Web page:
The Italian city of Florence is home to the Uffizi Gallery, one of the most famous art museums in the world, with a particular emphasis on Renaissance art, including my favorite event in all of art history: the discovery of perspective. Today we’re so surrounded by artwork that uses perspective that we hardly notice it. In fact, it’s the *non-*perspective art that looks weird to us today, but prior to the 1400’s it simply didn’t exist.
Drawing and painting differ from other art forms like sculpture, architecture, or theater, in that they represent life and the world via a flat two-dimensional surface. With sculpture, artists essentially make a 3D copy of a physical object measured in three dimensions; with a drawing or painting, you’re challenged with flattening reality down to just two.
Indeed, the earliest artists resorted to just showing front or profile views of their subject. Sometimes depth is shown by overlapping objects in the scene, but there is no foreshortening; making something larger or smaller in the drawing is used to indicate the importance of the subject, not its depth. Egyptian art shows an interesting workaround by drawing a figure both in front view (the body), and in profile (the head and arms).
My own drawing background has nothing to do with art. Through high school and college I took year after year of drafting classes, yet I never learned perspective drawing (perhaps this academic deficiency led to my interest in the topic). Technical drawing seeks to represent 3D objects on a 2D surface in such a way that the builder or mechanic can make the 3D object accurately. Objects are drawn face-on, top-down, and side-view. Often, the object is also shown in an isometric projection.
Isometric projection shows the object rotated by 45° about the vertical axis and 35.264° about the horizontal. Importantly, lines drawn along any axis will be equivalent in length. Or stated another way, lines drawn for the front of an object will be proportional to the actual lengths of lines drawn for the rear of the object. This “parallel perspective” characteristic — while valuable for engineers (and video games!) — makes this type of projection unsuitable for art. If you’re drawing a scene with people in the foreground and in the background, they’ll all be drawn of the same size!
As I stroll through the rooms of the Uffizi with the oldest art, it strikes me how primitive and simple looking much of it is. Much of the art displayed from this period was commissioned by churches in the form of triptychs: paintings on wooden panels used for ecclesiastical purposes such as altar pieces. The rich gold leafing, careful attention to beautifully rendered facial expressions, and meaningful compositions prove these to be notable works of art, yet technically I can’t help but notice how reminiscent they are of Egyptian wall paintings from thousands of years earlier: figures standing in a row, mostly frontal views, with heads turned to give the illusion of three-dimensionality, and differences in size used to indicate importance, rather than depth.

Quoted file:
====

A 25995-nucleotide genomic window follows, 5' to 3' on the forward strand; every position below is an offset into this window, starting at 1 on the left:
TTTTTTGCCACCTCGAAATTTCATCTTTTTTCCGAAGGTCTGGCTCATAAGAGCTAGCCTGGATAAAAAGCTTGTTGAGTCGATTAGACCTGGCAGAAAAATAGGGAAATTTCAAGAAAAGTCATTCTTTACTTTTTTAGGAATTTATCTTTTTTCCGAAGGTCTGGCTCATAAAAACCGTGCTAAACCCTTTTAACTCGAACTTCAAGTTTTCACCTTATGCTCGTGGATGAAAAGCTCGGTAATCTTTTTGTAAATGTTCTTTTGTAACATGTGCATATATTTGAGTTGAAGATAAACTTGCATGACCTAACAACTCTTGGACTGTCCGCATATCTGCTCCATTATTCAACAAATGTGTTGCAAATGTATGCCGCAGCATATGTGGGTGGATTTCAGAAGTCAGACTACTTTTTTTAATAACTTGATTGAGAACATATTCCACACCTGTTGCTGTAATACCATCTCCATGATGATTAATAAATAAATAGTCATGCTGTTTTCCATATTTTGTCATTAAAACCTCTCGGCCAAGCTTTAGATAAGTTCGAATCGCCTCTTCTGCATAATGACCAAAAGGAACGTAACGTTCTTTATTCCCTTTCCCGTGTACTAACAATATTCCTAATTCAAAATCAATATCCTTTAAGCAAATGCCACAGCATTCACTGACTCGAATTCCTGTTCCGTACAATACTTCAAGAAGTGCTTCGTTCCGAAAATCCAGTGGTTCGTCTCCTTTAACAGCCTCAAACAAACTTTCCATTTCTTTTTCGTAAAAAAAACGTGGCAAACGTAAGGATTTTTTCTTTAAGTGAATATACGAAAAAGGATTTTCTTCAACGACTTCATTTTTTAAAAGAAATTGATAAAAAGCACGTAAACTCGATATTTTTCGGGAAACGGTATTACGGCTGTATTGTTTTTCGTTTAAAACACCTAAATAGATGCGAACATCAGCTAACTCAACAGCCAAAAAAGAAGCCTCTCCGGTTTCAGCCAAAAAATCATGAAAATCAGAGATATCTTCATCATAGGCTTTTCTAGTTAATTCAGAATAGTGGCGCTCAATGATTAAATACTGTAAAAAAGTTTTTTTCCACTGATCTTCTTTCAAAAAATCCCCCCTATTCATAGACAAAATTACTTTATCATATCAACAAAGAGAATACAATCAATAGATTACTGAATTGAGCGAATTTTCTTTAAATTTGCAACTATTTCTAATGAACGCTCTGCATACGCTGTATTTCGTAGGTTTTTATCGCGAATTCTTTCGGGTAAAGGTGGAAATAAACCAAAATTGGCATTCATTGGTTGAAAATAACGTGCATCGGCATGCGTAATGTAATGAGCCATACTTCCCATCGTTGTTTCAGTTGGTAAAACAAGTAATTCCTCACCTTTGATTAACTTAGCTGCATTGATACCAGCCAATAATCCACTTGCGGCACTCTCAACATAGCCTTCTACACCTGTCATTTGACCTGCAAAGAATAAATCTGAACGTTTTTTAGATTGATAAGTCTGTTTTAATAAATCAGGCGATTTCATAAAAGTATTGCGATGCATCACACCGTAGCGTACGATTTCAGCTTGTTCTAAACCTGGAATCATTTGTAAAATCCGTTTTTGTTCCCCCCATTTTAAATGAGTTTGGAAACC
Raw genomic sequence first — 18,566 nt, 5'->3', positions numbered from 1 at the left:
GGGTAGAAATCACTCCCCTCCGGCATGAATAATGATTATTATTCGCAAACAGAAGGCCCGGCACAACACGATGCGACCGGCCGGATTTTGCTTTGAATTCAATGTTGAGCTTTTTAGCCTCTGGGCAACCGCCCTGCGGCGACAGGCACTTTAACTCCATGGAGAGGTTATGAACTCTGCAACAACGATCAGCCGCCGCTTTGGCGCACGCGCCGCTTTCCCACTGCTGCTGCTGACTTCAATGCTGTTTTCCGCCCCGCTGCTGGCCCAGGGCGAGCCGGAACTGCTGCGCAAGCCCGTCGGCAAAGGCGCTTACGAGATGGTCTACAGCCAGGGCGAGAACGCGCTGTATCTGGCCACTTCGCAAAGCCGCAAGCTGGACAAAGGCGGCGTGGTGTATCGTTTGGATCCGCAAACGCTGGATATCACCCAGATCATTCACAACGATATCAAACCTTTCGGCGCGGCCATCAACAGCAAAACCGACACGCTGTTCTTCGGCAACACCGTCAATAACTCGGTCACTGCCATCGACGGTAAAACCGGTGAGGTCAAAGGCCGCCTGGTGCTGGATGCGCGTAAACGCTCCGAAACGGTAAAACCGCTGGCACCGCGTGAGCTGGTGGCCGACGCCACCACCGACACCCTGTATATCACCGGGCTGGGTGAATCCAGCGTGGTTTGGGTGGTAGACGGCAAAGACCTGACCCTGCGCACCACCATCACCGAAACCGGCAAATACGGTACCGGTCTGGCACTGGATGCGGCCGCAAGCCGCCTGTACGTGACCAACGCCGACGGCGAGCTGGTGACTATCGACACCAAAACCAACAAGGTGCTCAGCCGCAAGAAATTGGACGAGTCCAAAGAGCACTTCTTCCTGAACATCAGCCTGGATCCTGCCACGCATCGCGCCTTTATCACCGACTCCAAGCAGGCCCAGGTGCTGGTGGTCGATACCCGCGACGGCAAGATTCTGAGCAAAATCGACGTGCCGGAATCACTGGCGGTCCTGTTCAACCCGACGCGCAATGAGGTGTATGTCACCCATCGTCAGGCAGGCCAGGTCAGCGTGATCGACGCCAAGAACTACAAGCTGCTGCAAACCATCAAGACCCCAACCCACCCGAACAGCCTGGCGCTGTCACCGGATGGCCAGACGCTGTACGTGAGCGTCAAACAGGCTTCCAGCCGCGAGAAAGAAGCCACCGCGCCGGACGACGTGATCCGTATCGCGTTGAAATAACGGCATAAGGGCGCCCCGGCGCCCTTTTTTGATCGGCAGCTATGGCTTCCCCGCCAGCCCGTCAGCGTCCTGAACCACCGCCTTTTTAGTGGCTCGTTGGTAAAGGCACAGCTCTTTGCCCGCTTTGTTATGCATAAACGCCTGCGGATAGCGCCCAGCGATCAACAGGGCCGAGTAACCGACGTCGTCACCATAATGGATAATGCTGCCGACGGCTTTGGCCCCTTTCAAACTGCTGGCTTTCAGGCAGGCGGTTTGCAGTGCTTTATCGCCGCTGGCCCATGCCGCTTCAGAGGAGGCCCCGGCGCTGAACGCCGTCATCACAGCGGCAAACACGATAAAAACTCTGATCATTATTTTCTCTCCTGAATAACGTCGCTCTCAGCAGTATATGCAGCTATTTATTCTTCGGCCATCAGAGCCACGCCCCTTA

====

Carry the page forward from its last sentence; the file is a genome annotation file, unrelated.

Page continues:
If you look carefully though, you can start to see experiments with perspective, by masters like Cimabue and Giotto. Parallel perspectives being used to show buildings and background elements. Foreshortening the sizes or diagonals of buildings, tiled floors, thrones, or objects in the background, even if the people themselves are still equal sized both in foreground and background. When I turned the corner into the Quattrocento rooms, a sudden change struck me. The figures themselves didn’t look that much different, but they were now in realistic looking places. The change was the invention of perspective.
Art history traditionally credits the discovery not to a painter, but a sculptor and architect: the famous Filippo Brunelleschi, who demonstrated the geometrical concepts to his contemporaries in 1413 using a mirror to quickly alternate between the view of a building and a drawn picture of it. The eye could then quickly ascertain that the various lines of the drawing matched to what was seen by the eye directly.
Other artists began experimenting with the geometries of the optics, and working out ways to accurately abstract these into simpler rules of thumb that any artist could follow. Leon Battista Alberti’s treatise De pictura was the first writing to lay out the new painting theories with the worked-out geometrical analysis. Artists started incorporating these ideas and techniques into their works, first for architecture and background scenery, then later for compositions and people. Masaccio’s The Tribute Money, painted in the 1420’s, is one of the first of the age to show a single vanishing point. The sizes of trees, clouds, and Peter fishing in the background give the scene a sense of depth not seen in earlier works. With this illusion of space finally solved, the 15th century saw an explosion of explorations of this new perspective driven art.
The Perspective of an Engineer
One of the interesting things about perspective to an artistic luddite like myself is that while it seems a high art, there is actually a very strict mathematics to it. Brunelleschi and his compatriots likely figured out the geometric operations from the inception, which were thence taught to and studied by future artists, architects, and opticians.
Today, computers use linear algebra instead of geometry to calculate the transformation of an object or scene into a perspective view. Linear algebra represents a set of dimensional equations as a grid of numbers, called a matrix. The computer runs computations using this matrix against each point in its scene to calculate where the point will lay in the two-dimensional view of the scene. In my next post I’ll dig into the technicalities of how this perspective transformation functionality can be added to the Cairo graphics drawing library. Stay tuned!